Utah counties did really well during the pandemic, relative to again, some of the urban counties. So we can look at things like that. Next slide. Okay, and I just wanted to point out some new data that we've been collecting and presenting, is short-term rental data. This is something that's a little bit newer to, to us analysts. And I wanted to point out these couple of maps because we like to show the data in different ways. So this map shows actual annual short-term rental data,
listings by county. And you can see Summit County, Salt Lake, and Washington, have the most, according to our data. And then, the next slide. But then, we take it a step further and we look at okay, so that's how many listings, but how many listings are there relative to actual housing units? To kind of give it some context and suddenly, you can see Grand County pops up and Kane County and Garfield and, and Rich County. So these are some areas where, you know,
a relatively good chunk of the housing units are short-term rentals. And so there may these might be some hot areas to look at as far as housing shortages or affordable housing issues. Okay, and also just wanted to jump back and say again under the travel and tourism, going back to this sort of main page, if you click the travel and tourism, um, you can see a list of all of our publications, and the final thing that i wanted to point out is our blogs. So every six to eight weeks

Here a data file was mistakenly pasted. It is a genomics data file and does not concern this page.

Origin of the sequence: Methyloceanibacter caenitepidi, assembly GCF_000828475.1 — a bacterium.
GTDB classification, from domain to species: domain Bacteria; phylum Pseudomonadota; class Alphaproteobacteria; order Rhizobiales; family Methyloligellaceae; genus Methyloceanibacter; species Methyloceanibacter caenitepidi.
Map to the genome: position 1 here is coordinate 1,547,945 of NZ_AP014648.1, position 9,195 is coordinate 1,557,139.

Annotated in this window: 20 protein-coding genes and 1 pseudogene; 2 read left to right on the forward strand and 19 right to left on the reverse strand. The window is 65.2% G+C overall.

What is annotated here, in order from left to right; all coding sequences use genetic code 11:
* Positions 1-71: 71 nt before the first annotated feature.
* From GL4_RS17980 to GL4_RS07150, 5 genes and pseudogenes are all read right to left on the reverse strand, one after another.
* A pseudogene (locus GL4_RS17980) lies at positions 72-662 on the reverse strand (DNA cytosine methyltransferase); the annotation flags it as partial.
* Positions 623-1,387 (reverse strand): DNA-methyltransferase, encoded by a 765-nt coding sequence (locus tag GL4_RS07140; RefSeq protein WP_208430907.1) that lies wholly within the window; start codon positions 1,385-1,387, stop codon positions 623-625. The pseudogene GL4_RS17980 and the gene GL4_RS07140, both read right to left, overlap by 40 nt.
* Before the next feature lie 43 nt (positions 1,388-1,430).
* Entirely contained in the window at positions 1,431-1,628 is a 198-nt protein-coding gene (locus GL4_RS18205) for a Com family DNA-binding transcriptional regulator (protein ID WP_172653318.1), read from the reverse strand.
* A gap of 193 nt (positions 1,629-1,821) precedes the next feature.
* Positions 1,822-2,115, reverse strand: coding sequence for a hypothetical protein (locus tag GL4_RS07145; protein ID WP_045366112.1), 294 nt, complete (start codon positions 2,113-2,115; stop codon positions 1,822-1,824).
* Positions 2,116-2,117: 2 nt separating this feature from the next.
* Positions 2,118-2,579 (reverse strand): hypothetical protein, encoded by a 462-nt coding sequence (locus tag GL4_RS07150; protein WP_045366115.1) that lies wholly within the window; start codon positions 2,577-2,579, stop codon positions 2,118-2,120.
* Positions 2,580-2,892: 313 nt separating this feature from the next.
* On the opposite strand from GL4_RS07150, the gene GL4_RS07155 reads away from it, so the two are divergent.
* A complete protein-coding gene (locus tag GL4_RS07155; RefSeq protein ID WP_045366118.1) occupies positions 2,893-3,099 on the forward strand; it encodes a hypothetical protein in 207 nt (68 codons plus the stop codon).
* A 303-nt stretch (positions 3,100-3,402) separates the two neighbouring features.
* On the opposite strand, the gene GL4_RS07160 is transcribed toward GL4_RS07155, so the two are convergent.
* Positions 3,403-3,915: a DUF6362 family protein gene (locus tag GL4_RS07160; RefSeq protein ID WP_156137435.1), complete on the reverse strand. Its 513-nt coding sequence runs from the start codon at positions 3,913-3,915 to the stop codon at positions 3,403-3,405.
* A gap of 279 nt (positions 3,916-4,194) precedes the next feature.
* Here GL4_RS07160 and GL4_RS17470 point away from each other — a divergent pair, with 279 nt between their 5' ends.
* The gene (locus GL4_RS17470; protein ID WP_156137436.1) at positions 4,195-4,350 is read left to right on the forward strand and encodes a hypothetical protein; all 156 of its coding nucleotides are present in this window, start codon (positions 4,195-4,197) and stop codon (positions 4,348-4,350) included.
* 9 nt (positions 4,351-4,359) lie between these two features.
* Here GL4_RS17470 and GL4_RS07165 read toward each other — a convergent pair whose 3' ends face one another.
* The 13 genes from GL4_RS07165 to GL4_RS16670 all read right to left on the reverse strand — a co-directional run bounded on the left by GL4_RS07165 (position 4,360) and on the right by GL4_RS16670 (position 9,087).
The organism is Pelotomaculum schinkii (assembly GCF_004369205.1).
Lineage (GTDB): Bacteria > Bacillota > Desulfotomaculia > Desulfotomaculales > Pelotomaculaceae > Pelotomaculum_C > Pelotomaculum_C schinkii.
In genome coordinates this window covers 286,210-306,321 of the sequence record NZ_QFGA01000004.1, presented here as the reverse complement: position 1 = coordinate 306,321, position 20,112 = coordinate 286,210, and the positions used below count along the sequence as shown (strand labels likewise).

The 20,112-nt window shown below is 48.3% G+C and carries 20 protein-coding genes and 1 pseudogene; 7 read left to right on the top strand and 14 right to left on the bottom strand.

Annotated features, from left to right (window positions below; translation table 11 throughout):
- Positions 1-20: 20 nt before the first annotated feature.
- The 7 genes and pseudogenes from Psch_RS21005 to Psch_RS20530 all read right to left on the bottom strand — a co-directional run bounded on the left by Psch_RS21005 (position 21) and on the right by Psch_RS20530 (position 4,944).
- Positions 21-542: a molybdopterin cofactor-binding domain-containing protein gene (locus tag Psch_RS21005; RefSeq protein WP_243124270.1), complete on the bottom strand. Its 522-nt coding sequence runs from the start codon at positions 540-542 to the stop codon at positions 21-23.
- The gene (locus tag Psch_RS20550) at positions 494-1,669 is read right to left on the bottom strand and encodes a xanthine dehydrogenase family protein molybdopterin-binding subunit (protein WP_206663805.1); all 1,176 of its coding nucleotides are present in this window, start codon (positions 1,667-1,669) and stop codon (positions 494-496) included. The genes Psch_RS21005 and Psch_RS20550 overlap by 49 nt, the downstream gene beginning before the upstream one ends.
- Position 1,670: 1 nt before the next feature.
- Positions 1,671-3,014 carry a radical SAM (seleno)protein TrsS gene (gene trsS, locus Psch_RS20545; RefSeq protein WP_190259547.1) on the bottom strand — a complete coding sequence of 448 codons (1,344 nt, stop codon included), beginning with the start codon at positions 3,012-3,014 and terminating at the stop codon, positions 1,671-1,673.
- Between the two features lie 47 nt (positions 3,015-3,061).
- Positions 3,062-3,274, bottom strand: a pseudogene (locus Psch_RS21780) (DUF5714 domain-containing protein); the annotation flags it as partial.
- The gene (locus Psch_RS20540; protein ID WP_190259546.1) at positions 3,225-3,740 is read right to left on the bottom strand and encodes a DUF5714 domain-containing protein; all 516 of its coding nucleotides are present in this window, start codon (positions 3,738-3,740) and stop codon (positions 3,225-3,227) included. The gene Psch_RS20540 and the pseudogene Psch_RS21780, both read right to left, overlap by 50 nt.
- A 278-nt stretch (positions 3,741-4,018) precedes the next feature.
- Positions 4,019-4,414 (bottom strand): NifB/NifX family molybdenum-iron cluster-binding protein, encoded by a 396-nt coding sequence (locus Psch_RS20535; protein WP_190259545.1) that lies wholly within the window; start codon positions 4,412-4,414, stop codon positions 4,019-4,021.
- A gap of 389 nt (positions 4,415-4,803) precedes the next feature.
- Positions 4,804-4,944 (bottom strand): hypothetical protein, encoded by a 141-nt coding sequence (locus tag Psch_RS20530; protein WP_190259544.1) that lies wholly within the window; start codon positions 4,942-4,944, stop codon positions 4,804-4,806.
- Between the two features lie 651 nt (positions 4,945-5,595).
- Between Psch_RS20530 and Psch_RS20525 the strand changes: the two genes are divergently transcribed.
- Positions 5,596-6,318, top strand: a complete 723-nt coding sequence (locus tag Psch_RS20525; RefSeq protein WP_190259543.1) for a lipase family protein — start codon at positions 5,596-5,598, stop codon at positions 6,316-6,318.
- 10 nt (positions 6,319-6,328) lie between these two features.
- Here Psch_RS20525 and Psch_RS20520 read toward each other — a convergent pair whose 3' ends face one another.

I will write a tourism-related blog that looks at some of the current issues. So um, I looked at short-term rental market growth last month, and you know, we just look at different things, seasonal employee housing issues, labor shortages. The new one, which will be out in the next week or two, is going to look at sustainable travel. So we try to keep them really up to date and really recent and throw some data in there. And, Denise, last slide. You can see I will incorporate data and into the blogs. So, you know, check those out if you want to, you know, kind of stay current on things. They're a lot of fun to write. And, you know, any, any questions you have, just let me know, and I can hopefully point
you in the right direction. So, okay uh, I am going to turn it over to Jonathan now. [Jonathan] Thank you, Jennifer! Okay, well this is exciting! I get to present the media agency's perspective on this. Again, my name is Jonathan. I've been with Love Communications for over 10 years, working with the Utah Office of Tourism
that entire time. So I'm excited to to walk you through some of the stuff that we cover in our monthly board meetings. Now these monthly board meetings are available to the public and uh, just high level here, we cover campaign reporting travel trends, which I'll get into a little bit and then we also cover custom research that our agency and the state are actively building together. At the end of this, I'll show you some forecasting tools that are available to you as well as some contact information of people you can reach out to, to get that information.